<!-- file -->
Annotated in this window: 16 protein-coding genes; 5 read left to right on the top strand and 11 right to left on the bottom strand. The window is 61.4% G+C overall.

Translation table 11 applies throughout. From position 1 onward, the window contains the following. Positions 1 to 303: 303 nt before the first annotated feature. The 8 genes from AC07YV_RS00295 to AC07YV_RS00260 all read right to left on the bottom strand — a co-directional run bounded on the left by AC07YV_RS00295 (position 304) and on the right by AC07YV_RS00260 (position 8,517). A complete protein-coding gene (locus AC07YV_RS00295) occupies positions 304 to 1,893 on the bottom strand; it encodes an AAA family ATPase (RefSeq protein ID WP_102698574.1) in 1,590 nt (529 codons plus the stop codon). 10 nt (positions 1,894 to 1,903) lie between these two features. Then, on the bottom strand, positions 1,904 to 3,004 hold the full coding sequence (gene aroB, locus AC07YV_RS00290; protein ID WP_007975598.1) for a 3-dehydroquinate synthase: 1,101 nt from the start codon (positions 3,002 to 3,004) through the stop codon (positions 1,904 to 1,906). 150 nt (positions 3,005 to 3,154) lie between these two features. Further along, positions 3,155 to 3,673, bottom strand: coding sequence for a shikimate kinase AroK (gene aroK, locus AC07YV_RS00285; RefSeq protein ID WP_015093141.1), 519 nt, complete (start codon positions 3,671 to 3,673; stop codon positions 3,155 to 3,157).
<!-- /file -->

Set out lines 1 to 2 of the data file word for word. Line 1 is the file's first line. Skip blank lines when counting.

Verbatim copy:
Annotated in this window: 16 protein-coding genes; 5 read left to right on the top strand and 11 right to left on the bottom strand. The window is 61.4% G+C overall.

Translation table 11 applies throughout. From position 1 onward, the window contains the following. Positions 1 to 303: 303 nt before the first annotated feature. The 8 genes from AC07YV_RS00295 to AC07YV_RS00260 all read right to left on the bottom strand — a co-directional run bounded on the left by AC07YV_RS00295 (position 304) and on the right by AC07YV_RS00260 (position 8,517). A complete protein-coding gene (locus AC07YV_RS00295) occupies positions 304 to 1,893 on the bottom strand; it encodes an AAA family ATPase (RefSeq protein ID WP_102698574.1) in 1,590 nt (529 codons plus the stop codon). 10 nt (positions 1,894 to 1,903) lie between these two features. Then, on the bottom strand, positions 1,904 to 3,004 hold the full coding sequence (gene aroB, locus AC07YV_RS00290; protein ID WP_007975598.1) for a 3-dehydroquinate synthase: 1,101 nt from the start codon (positions 3,002 to 3,004) through the stop codon (positions 1,904 to 1,906). 150 nt (positions 3,005 to 3,154) lie between these two features. Further along, positions 3,155 to 3,673, bottom strand: coding sequence for a shikimate kinase AroK (gene aroK, locus AC07YV_RS00285; RefSeq protein ID WP_015093141.1), 519 nt, complete (start codon positions 3,671 to 3,673; stop codon positions 3,155 to 3,157).